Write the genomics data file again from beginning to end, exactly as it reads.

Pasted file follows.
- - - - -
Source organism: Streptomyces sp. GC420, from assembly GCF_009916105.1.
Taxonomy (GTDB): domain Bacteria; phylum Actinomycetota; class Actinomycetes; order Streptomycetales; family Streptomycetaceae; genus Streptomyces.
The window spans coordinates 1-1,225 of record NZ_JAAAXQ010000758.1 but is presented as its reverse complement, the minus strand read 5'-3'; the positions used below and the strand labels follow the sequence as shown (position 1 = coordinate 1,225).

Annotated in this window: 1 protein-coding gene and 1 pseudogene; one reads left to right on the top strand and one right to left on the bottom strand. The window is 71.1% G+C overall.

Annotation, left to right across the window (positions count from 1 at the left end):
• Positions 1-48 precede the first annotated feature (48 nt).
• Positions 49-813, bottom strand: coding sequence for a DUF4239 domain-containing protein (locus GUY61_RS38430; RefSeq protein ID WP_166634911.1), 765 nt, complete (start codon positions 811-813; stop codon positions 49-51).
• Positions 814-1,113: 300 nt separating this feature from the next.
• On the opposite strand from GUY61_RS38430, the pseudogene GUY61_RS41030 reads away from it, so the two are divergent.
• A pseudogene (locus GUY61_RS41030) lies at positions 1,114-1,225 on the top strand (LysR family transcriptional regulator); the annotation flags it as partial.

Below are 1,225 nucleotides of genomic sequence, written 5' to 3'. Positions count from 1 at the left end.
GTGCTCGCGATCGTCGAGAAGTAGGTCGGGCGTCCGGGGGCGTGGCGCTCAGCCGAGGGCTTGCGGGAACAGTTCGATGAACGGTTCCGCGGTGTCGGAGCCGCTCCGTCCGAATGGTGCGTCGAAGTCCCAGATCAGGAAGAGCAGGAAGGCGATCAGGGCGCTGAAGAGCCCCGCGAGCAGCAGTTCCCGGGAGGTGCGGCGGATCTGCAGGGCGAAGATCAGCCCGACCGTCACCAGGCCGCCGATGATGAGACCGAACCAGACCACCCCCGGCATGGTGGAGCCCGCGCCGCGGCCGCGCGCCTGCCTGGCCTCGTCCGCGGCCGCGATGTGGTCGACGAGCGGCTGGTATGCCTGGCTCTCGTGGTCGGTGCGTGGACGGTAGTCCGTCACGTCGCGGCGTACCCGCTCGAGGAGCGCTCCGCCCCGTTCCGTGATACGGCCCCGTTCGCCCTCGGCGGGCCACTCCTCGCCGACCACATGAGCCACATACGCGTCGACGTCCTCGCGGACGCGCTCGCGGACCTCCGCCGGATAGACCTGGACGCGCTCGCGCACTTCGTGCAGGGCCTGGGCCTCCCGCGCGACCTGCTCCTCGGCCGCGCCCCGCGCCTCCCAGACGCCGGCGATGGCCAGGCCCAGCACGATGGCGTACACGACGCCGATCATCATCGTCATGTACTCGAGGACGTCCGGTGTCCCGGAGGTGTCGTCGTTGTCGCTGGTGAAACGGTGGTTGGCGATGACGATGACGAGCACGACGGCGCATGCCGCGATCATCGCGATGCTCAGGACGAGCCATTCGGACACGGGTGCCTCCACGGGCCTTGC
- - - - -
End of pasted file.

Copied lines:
Source organism: Streptomyces sp. GC420, from assembly GCF_009916105.1.
Taxonomy (GTDB): domain Bacteria; phylum Actinomycetota; class Actinomycetes; order Streptomycetales; family Streptomycetaceae; genus Streptomyces.
The window spans coordinates 1-1,225 of record NZ_JAAAXQ010000758.1 but is presented as its reverse complement, the minus strand read 5'-3'; the positions used below and the strand labels follow the sequence as shown (position 1 = coordinate 1,225).

Annotated in this window: 1 protein-coding gene and 1 pseudogene; one reads left to right on the top strand and one right to left on the bottom strand. The window is 71.1% G+C overall.

Annotation, left to right across the window (positions count from 1 at the left end):
• Positions 1-48 precede the first annotated feature (48 nt).
• Positions 49-813, bottom strand: coding sequence for a DUF4239 domain-containing protein (locus GUY61_RS38430; RefSeq protein ID WP_166634911.1), 765 nt, complete (start codon positions 811-813; stop codon positions 49-51).
• Positions 814-1,113: 300 nt separating this feature from the next.
• On the opposite strand from GUY61_RS38430, the pseudogene GUY61_RS41030 reads away from it, so the two are divergent.
• A pseudogene (locus GUY61_RS41030) lies at positions 1,114-1,225 on the top strand (LysR family transcriptional regulator); the annotation flags it as partial.

Below are 1,225 nucleotides of genomic sequence, written 5' to 3'. Positions count from 1 at the left end.
GTGCTCGCGATCGTCGAGAAGTAGGTCGGGCGTCCGGGGGCGTGGCGCTCAGCCGAGGGCTTGCGGGAACAGTTCGATGAACGGTTCCGCGGTGTCGGAGCCGCTCCGTCCGAATGGTGCGTCGAAGTCCCAGATCAGGAAGAGCAGGAAGGCGATCAGGGCGCTGAAGAGCCCCGCGAGCAGCAGTTCCCGGGAGGTGCGGCGGATCTGCAGGGCGAAGATCAGCCCGACCGTCACCAGGCCGCCGATGATGAGACCGAACCAGACCACCCCCGGCATGGTGGAGCCCGCGCCGCGGCCGCGCGCCTGCCTGGCCTCGTCCGCGGCCGCGATGTGGTCGACGAGCGGCTGGTATGCCTGGCTCTCGTGGTCGGTGCGTGGACGGTAGTCCGTCACGTCGCGGCGTACCCGCTCGAGGAGCGCTCCGCCCCGTTCCGTGATACGGCCCCGTTCGCCCTCGGCGGGCCACTCCTCGCCGACCACATGAGCCACATACGCGTCGACGTCCTCGCGGACGCGCTCGCGGACCTCCGCCGGATAGACCTGGACGCGCTCGCGCACTTCGTGCAGGGCCTGGGCCTCCCGCGCGACCTGCTCCTCGGCCGCGCCCCGCGCCTCCCAGACGCCGGCGATGGCCAGGCCCAGCACGATGGCGTACACGACGCCGATCATCATCGTCATGTACTCGAGGACGTCCGGTGTCCCGGAGGTGTCGTCGTTGTCGCTGGTGAAACGGTGGTTGGCGATGACGATGACGAGCACGACGGCGCATGCCGCGATCATCGCGATGCTCAGGACGAGCCATTCGGACACGGGTGCCTCCACGGGCCTTGC